5. The Montana Wheat and Barley Committee. Using warm-season crops to enhance wheat-based cropping system resilience. P.M. Carr (PI) $14,846


1. The Montana Wheat and Barley Committee. Using Warm-Season Crops to Enhance Wheat-Based Cropping System Resilience. P.M. Carr (PI) and D. Wichman (Co-PI). $9658

2. Montana Fertilizer Advisory Committee. Understanding Acidity and Management of Montana Soils. R. Engel and P. M. Carr (coPI). $6570

North Dakota State University


1. North Dakota Department of Agriculture – Specialty Crop Block Grant Program. FUN: Using fungi and no-till to enhance organic vegetable production in North Dakota.  P.M. Carr (PI) and G. Gramig (Co-PI). $31,442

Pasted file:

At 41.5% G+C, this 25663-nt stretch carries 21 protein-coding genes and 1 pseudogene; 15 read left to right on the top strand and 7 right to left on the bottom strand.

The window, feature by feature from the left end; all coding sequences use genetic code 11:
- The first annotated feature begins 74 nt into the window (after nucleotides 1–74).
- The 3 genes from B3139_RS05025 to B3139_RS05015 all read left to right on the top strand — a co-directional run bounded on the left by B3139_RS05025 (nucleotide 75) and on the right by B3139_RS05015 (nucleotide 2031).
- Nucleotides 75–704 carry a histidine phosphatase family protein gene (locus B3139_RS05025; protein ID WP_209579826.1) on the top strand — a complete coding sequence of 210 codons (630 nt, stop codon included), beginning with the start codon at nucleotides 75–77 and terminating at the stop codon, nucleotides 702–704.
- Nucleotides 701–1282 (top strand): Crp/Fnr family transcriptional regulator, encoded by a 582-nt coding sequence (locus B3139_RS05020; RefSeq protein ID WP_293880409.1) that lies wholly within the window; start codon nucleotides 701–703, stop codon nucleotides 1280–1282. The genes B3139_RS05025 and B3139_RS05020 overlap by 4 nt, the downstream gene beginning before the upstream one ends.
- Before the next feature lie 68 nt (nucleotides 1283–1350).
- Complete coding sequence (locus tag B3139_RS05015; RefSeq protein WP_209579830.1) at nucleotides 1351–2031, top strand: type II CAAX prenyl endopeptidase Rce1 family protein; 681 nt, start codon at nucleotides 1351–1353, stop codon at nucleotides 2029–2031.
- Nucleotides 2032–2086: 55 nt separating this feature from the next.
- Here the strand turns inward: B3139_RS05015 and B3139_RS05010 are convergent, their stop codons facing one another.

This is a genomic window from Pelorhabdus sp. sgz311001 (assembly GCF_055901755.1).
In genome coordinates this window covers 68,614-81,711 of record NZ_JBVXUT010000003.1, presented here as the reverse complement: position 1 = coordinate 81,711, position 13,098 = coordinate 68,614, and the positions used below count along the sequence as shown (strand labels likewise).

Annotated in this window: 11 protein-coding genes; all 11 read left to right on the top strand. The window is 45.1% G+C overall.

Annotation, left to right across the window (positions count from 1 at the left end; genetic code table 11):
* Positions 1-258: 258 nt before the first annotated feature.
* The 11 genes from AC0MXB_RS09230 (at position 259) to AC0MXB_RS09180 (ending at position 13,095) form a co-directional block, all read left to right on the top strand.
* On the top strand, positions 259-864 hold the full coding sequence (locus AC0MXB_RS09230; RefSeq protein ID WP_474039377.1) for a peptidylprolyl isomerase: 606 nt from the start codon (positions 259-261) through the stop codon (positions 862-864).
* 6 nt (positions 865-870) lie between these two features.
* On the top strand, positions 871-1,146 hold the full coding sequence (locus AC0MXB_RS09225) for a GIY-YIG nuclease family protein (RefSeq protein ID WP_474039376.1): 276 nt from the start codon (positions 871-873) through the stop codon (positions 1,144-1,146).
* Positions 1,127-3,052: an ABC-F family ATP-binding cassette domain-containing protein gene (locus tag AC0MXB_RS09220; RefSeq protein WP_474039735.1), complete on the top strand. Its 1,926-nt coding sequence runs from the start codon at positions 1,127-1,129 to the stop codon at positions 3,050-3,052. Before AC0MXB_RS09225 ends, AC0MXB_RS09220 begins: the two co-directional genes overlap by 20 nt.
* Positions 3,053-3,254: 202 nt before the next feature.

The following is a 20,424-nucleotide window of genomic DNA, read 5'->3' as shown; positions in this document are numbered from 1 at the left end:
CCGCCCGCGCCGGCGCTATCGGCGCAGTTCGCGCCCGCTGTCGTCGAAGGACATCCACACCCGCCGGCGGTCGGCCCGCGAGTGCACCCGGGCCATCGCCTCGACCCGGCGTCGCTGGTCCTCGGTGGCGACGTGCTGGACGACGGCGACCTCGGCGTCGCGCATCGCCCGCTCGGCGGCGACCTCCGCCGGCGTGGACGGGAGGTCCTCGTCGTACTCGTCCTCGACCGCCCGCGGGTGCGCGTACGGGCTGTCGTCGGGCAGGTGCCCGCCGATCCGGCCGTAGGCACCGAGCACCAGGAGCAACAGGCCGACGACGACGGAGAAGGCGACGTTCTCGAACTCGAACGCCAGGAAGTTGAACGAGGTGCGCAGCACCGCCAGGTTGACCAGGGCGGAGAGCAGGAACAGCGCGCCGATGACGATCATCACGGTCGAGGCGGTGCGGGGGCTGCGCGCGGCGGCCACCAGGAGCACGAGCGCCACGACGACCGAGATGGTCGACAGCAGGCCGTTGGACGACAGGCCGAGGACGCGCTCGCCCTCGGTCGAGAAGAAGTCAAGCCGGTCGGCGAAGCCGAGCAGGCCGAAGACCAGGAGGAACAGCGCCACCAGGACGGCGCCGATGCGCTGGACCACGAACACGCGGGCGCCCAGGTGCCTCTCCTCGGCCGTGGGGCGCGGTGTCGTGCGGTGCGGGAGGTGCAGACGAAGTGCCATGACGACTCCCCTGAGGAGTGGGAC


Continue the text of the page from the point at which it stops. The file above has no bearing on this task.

2. The CERES Trust Organic Research Initiative. Tillage and amf inoculant impacts on organic vegetable production in the upper Great Plains. G. Gramig (PI), and P.M. Carr (Co-PI). $179,821

3. USDA-NIFA OREI. Building research knowledge and community through an international organic agriculture conference. E. Mallory (PI), K. Delate, P. Carr, and J. Heckman (Co-PIs). $21,686


4. USDA-NIFA OREI. Targeted grazing as a keystone ecological process to reduce tillage intensity and terminate cover crops. Environmental, ecological, and economical assessment of reintegrating animal and crop production in dryland organic systems. F. Menalled (PI), P. Hatfield, P. Carr, P. Miller, D. Weaver, M. Burrows, R. Engel, A. Bekkerman, J. Boles, Z. Miller, R. Quinn, L. Burkle, K. O’Neill, G. Gramig, and K. Ringwall (Co-PIs). $1,499,815